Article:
By John Armistead
The Sunday School movement was almost a century old when Tom Sawyer disrupted his Sunday School class by “showing off” in an effort to win Amy Lawrence’s “loving gaze” in Mark Twain’s 1876 classic. The class’ teacher, like most Sunday School teachers before the Civil War, was a man, “a grave, elderly man,” in fact.
By the close of the century, however, the task of working with children in Sunday School was more and more relegated to women. It was not so in the beginning.
Robert Raikes (1736-1811), a newspaper publisher in Gloucester, England, is credited with being a principal influence in getting the modern Sunday School movement under way. A keen interest in prison reform led Raikes to the idea that young children (especially those of the poor) could be steered away from lives of crime if they were given a solid religious education. Most of these children worked in factories every day except Sunday.
In 1780, Raikes opened the first of his “Ragged Schools.” His goal was not only to teach the children about religion, but to teach them to read and write as well. Sunday was the only day the children were free for such instruction.
The teachers were lay people, and classes were usually held in the teachers’ homes. Most of the teachers, especially of the boys, were men.
In spite of opposition (some church officials thought the schools interfered with the observance of Sunday, and others thought if the poor learned to read they might take part in a revolution), the concept spread. By the time Raikes died in 1811, over 500,000 children in the British Isles were enrolled in Sunday Schools.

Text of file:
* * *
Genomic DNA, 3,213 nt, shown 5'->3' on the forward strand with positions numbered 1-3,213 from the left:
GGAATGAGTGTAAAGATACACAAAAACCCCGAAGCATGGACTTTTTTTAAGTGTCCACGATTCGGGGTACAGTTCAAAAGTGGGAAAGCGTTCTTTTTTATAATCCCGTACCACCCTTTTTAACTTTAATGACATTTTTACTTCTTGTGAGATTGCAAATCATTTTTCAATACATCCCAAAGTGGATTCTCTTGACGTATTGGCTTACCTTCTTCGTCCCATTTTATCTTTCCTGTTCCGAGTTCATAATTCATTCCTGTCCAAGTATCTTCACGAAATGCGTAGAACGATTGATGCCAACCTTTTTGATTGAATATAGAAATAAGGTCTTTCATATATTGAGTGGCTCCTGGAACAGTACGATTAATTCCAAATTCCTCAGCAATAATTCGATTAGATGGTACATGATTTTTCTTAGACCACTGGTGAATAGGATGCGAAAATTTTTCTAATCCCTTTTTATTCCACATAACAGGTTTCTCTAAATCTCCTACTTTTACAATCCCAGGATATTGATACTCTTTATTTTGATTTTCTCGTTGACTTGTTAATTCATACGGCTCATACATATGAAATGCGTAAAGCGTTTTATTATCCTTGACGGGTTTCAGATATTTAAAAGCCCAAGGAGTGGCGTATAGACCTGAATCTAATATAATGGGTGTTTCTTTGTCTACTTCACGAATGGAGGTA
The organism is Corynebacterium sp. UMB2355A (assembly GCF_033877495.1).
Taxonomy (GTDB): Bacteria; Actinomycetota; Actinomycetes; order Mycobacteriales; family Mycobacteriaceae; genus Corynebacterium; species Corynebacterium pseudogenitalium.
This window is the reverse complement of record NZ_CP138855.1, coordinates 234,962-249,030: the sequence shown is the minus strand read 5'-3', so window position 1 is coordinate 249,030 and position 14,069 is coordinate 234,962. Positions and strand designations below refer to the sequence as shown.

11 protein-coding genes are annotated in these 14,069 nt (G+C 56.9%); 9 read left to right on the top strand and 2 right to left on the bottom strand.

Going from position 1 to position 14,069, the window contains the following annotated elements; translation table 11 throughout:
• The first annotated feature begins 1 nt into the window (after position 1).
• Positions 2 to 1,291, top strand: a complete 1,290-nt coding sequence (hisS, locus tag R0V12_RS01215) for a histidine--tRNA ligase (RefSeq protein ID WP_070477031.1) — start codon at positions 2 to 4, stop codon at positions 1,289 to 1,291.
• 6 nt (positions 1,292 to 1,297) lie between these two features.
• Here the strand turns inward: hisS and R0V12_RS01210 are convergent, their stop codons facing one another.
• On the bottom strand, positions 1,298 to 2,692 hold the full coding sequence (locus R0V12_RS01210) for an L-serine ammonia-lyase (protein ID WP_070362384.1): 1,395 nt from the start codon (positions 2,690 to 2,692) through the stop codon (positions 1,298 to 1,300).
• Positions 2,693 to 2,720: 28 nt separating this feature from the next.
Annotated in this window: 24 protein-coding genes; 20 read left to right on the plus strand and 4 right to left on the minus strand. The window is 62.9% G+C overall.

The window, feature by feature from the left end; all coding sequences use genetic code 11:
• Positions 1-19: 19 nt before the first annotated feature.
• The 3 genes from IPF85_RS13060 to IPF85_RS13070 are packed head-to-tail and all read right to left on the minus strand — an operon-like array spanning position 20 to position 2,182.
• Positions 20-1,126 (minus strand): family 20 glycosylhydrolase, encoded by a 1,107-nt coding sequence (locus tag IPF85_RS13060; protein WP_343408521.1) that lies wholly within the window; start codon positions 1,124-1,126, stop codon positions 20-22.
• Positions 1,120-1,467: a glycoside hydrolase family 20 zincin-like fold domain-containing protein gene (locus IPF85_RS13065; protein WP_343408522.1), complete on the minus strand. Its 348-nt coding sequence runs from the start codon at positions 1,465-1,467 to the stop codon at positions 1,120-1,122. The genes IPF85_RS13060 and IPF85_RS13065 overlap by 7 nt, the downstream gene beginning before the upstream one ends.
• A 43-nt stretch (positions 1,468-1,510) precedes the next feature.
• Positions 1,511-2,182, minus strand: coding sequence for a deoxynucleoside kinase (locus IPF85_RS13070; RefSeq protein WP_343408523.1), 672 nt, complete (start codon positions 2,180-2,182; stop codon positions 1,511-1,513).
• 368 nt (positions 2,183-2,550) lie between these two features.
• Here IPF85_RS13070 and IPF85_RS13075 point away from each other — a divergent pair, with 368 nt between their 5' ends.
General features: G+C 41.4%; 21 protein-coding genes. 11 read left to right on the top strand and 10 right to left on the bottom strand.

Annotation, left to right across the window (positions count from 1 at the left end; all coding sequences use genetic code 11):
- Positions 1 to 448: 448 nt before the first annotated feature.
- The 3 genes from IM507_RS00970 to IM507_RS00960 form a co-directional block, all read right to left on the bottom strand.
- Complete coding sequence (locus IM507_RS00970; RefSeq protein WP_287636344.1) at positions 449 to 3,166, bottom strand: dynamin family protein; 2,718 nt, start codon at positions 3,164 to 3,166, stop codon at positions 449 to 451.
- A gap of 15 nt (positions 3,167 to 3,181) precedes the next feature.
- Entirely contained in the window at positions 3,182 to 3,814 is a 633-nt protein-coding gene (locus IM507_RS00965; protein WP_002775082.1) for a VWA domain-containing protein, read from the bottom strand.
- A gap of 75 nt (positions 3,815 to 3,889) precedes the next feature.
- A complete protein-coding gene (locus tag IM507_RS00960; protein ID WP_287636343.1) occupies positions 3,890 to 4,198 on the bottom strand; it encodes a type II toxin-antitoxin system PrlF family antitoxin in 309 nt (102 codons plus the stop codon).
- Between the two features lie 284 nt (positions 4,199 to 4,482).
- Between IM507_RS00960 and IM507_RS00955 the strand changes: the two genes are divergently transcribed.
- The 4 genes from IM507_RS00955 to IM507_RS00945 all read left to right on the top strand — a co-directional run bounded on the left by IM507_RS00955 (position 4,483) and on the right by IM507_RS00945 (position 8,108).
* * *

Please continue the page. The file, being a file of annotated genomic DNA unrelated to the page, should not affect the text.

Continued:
The movement never gained much ground in Europe, probably because religious instruction traditionally was included in the curricula of state schools. However, in the United States where there was an emphasis on separation of church and state, the movement found fertile ground. After the Revolutionary War, Sunday Schools blossomed in all denominations. In 1824 the American Sunday School Union was formed, and its missionaries planted schools throughout the country. By the close of the 19th century, most U.S. Protestant denominations offered some type of Bible study program designed for children.
The most famous American evangelist of the 19th century, D.L. Moody, began his ministry as a Sunday School teacher of a boys’ class. Moody, a shoe clerk at the time, had been converted to Christ by his own Sunday School teacher.